Ibn Sina on the ontological status of possibility (imkān)

An adumbration of the argument at III.11.1.359-60 of the Physics of the Shifa’ is as follows:

Given that possibility exists, it either exists as a substance or something that inheres in a substance.
It does not exist as a substance.
Therefore, it inheres in a substance.

Proof of the major: That possibility exists i.e., as a real feature of the world, is intuitively obvious. Ibn Sina draws attention to this simple fact of experience by noting that this is why we make statements of the sort “before the existence of any nonexistent thing, it was something whose existence was possible. So the possibility of its existence existed before [the things actual] existence.” Otherwise, he continues, “were [the possibility] not to exist, it would be nonexistent and there would be no possibility of its existence, in which case its existence would be impossible.” As for possibility existing as either a substance or something that inheres in a substance i.e., an accident, this follows from the Peripatetic division of all finite being into the ten Categories, the first of which is substance and the rest of which are accidents.

Proof of the minor: the Shaykh al-Ra’is writes:

If [possibility] were something subsisting in itself, which is neither in a substrate nor in a subject, then, as such, it would not be a correlative [or something related]; however, as possible existence, it is correlative to something and intelligible by the comparison. So it is not a substance subsisting essentially. Perhaps instead it is a certain relation or accident belonging to a substance. Now, possible existence cannot be a substance that has a relation, because that relation is associated with something assumed to be nonexistent. […]. Therefore, possibility itself is the relation, not some substance upon which a relation other than possibility follows, where the two, taken together, would be possibility.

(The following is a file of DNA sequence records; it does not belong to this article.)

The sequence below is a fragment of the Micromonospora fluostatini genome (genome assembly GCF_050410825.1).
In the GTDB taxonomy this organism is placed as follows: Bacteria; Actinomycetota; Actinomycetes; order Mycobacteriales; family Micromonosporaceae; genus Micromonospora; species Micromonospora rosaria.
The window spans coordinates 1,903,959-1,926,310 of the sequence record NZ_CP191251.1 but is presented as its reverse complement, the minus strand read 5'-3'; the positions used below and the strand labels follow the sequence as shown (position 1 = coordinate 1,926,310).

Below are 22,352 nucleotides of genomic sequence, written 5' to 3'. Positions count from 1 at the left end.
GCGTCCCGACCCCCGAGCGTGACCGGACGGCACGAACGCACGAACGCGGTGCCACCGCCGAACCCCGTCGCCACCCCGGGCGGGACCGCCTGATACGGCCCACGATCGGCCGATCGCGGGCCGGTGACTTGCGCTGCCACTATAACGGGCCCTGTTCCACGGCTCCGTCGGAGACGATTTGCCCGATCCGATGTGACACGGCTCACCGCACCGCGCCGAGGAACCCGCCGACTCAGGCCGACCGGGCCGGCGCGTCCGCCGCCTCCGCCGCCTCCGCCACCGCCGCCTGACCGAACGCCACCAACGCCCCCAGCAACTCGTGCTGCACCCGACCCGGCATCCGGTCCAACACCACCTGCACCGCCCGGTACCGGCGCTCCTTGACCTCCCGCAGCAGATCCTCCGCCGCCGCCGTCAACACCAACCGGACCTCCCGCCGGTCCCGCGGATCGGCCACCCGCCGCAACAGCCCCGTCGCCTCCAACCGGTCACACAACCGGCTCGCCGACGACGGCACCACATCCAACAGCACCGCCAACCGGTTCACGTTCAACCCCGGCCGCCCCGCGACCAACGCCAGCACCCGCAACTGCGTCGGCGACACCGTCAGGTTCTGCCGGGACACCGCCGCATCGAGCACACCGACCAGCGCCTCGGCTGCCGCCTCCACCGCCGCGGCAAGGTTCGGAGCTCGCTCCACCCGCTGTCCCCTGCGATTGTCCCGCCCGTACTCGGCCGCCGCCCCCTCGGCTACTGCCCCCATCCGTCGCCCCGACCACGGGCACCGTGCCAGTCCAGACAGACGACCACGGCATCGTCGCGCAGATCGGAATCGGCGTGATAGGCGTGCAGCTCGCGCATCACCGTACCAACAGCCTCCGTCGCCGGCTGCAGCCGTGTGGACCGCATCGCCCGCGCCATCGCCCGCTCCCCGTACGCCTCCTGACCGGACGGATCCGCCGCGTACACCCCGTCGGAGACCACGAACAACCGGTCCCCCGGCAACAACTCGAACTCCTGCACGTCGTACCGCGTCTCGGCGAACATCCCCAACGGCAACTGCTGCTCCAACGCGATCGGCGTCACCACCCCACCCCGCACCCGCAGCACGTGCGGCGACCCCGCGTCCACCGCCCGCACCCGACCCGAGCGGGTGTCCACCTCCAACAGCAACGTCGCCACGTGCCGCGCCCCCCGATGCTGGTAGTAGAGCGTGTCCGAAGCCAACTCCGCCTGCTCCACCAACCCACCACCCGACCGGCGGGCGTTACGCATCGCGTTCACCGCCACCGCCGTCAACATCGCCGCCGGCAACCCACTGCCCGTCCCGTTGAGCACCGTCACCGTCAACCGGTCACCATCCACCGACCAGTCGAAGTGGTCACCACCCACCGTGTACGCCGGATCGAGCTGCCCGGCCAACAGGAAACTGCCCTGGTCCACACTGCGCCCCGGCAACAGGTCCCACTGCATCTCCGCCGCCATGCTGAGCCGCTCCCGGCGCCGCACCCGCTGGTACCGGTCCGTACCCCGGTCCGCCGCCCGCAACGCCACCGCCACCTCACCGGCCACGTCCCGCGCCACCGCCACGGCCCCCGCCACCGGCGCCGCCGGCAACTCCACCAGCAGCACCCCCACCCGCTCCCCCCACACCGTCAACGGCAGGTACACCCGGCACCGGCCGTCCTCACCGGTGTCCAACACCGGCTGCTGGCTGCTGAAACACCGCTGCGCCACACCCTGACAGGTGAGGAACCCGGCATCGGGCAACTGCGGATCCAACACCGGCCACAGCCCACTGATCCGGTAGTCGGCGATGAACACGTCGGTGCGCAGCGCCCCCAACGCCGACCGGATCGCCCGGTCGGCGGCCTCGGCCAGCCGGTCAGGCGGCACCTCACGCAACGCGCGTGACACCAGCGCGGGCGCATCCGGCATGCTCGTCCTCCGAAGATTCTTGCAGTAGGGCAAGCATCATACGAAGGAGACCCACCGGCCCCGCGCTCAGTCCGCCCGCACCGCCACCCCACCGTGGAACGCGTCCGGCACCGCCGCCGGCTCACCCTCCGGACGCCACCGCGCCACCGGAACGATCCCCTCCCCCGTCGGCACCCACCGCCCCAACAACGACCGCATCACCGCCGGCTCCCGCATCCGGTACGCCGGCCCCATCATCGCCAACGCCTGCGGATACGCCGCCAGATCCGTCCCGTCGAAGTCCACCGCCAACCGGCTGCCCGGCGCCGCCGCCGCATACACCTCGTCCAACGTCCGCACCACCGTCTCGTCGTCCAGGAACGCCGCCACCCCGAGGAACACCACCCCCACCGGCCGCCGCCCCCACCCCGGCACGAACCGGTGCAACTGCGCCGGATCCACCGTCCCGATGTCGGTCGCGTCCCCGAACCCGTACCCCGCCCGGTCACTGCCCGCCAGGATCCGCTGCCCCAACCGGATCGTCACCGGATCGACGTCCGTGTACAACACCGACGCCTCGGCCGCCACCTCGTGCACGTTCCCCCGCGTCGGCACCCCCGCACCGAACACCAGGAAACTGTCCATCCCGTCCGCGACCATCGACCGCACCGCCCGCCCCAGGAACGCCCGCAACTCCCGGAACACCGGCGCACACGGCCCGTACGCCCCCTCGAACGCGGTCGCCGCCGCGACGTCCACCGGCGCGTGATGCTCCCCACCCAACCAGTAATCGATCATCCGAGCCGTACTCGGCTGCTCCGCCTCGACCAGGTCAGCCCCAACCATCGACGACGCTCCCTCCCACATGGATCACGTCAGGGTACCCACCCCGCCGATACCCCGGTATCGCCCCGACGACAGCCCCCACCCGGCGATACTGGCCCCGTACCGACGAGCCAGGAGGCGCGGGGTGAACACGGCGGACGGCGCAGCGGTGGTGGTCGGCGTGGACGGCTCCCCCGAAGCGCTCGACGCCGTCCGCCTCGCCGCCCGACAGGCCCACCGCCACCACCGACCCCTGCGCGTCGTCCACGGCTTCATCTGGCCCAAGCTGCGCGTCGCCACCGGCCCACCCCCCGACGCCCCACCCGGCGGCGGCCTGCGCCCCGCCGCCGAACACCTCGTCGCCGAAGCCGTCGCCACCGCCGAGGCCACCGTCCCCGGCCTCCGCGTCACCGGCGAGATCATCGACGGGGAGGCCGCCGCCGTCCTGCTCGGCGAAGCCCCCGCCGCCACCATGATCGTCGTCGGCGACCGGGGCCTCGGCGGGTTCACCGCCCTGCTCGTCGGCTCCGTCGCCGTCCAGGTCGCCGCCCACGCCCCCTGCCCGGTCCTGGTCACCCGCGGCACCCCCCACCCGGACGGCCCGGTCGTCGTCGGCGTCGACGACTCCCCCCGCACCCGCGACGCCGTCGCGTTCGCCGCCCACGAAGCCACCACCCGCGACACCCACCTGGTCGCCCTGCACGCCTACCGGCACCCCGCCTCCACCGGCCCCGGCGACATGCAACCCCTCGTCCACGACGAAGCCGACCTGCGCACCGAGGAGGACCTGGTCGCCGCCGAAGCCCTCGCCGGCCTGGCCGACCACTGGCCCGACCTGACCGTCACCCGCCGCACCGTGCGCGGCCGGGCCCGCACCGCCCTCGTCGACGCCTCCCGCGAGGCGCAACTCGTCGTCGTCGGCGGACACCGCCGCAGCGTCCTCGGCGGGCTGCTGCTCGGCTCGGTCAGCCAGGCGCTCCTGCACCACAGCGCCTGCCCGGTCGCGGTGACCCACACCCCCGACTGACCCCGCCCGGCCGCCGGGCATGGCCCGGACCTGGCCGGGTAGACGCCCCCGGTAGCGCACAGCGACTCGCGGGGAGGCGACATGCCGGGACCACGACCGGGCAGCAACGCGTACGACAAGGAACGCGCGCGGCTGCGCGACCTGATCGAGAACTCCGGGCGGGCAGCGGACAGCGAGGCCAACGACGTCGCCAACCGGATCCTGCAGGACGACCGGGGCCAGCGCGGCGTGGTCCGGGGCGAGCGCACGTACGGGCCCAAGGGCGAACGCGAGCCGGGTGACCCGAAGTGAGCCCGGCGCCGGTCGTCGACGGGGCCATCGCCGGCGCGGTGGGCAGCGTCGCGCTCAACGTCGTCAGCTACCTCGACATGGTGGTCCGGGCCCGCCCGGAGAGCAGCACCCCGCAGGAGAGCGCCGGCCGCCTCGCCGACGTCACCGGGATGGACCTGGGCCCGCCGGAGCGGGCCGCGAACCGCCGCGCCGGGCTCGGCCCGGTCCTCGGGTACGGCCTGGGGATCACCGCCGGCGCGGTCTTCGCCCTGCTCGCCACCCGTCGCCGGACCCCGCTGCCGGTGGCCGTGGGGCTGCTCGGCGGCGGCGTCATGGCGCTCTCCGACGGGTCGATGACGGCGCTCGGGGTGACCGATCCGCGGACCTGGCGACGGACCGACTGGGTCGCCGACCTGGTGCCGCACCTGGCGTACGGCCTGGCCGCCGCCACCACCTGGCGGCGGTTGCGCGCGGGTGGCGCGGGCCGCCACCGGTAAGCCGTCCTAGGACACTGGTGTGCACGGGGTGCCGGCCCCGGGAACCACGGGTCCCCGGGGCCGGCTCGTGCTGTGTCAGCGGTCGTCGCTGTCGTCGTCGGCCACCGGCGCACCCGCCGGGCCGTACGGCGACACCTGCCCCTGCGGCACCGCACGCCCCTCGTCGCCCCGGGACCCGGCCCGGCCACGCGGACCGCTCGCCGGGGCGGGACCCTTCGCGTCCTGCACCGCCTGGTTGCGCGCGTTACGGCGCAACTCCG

Basically, the Shaykh’s intention is to deny two views about the status of possibility with a view to affirming a third. The views he denies are (1) that it is a substance and (2) that it is a substance-relation complex. The view he affirms is (3) that it exists in a substrate. He denies (1) because, unlike substances, possibilities are always correlative or relational. That is, they’re always related to something else and are hence only, as he says, “intelligible by the comparison” i.e., with the other things for which they are possibilities. A relation after all involves two terms. Substances though do not essentially involve relations; nothing else is needed for them to be completed or exist or be understood precisely as substances. Then he denies (2) because possibility or potentiality, being essentially for something, is also as a result privative; that is, it’s the (relative) absence of some kind of existence i.e., of the thing the possibility is a possibility for. This I think is the meaning of the Shaykh’s words when he says “possible existence cannot be a substance that has a relation, because that relation is associated with something assumed to be nonexistent [i.e., the thing to which the possibility is related].” In other words, the substance-relation composite, as something that actually exists, cannot as such be identified with possibility; for the latter, as a privation of sorts, lacks such actual existence which characterizes the former. And the conclusion follows. 


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